A long-lasting gel-like fluid developed by Stanford University researchers could keep wildfires from starting and spreading when it's combined with a common fire retardant. The substance extends the retardant's ability to extinguish fire, researchers said.
The treatment contains nontoxic substances widely used in food, drug, cosmetic and agricultural products, according to the team headed by Eric Appel, an assistant professor of materials science and engineering at Stanford's School of Engineering. The study was published in September in the Proceedings of the National Academy of Sciences.
The finding is significant because retardant treatments are currently used after fires have started and are ineffective as a protection on grasses and shrubs, the authors said.
The combined gel and retardant could profoundly impact the peak fire season, they said. The substances can protect treated areas against fire for months, even after rain falls, and are easy to manufacture and inexpensive to produce, the researchers wrote.
The new fluid is made of biopolymers, silica and cellulose derivatives and can be used with polyphosphate fire retardants. The combined substances resist degradation due to the weather and environmental factors.
The need for such fire-prevention technologies is growing. Humans cause 85% of fires in the United States, accounting for 44% of the area burned, and have tripled the length of the fire season, according to a 2017 study published in the Proceedings, the authors noted.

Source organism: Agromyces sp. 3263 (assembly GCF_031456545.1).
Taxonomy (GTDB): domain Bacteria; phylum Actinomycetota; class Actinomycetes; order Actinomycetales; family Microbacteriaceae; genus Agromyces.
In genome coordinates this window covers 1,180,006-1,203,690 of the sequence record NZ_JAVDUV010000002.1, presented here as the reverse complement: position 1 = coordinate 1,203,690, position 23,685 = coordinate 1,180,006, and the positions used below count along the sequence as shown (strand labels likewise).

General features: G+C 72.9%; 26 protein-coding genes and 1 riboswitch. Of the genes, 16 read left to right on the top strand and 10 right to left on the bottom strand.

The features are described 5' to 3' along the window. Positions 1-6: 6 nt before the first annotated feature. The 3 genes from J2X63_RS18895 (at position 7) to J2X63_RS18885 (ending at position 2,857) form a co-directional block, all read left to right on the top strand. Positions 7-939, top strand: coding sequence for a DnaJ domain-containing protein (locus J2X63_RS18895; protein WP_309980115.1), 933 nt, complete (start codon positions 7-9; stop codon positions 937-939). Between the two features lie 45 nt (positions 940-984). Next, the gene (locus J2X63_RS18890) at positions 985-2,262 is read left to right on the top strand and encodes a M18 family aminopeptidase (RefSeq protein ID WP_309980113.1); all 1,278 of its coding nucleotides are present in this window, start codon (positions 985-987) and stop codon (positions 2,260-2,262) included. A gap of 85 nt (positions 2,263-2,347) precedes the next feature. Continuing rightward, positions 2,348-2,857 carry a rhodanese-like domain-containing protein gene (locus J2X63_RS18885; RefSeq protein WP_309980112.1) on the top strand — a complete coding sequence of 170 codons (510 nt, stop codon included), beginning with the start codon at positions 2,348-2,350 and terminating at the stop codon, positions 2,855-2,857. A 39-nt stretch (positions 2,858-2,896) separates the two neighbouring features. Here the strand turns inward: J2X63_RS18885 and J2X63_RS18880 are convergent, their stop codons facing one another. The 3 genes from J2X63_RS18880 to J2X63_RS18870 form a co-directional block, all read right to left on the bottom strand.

This is especially true in California. Many wildfires begin in "high risk" locations such as roadsides and power lines, the latter having ignited some of the state's biggest conflagrations in recent years, they noted.
"California exhibits one of the most severe wildfires seasons worldwide and has the highest population living in the wildland-urban interface, where wildfires pose the greatest threat to human life. Approximately 84% of the 300,624 wildfires occurring in California over the past 10 years were initiated at these high-risk areas," the authors said.
Applying the new substances along roadsides and power lines could keep fires from starting in these areas. To test their theory, the researchers sprayed two vegetation types most responsible for igniting and carrying fire: dry grass and chamise shrubs.
For the grass, they tested both unmowed, standing grass and mowed grass, the latter commonly thought of as less likely to spread fire. Spraying mowed grass with the new substances lightly -- at what's known as a standard coverage level for fire retardation -- immediately stopped fire ignition in the researchers' test plots. In contrast, in untreated plots, more than 90% of the grass burned within one minute.
• VIDEO: See mowed grass burning
When the treated mowed grass was "weathered" with 0.5 inches of rain, the light level of coverage by the substances was not effective. A medium coverage level didn't completely stop fires from starting, but it dramatically decreased the rate at which fire ignited. The researchers boosted the coverage level again and found it prevented fire ignition, even after weathering.
• VIDEO: See mowed grass burning only momentarily after its been treated with the gel/retardant
The researchers also established coverage levels that were effective in preventing standing, unmowed grass from igniting after weathering, the researchers said.
They also tested the substances on chamise, a common California dense shrubland notorious for carrying fire. Untreated piles of chamise rapidly ignited after about two minutes; a light treatment of the piles delayed ignition and slowed flame growth until nearly seven minutes elapsed, a nearly four-fold decrease in the rate of spread, which could buy firefighters time to control a wildland fire.
The impact of the fire retardants on the chamise occurred during the burns' early phases. Once the fires reached their peak, however, the heat released overcame the effects of the retardants and the piles proceeded to burn normally, resulting in similar flame sizes and average temperatures regardless of coverage level, they noted.
The study and accompanying videos can be viewed at pnas.org/content/116/42/20820.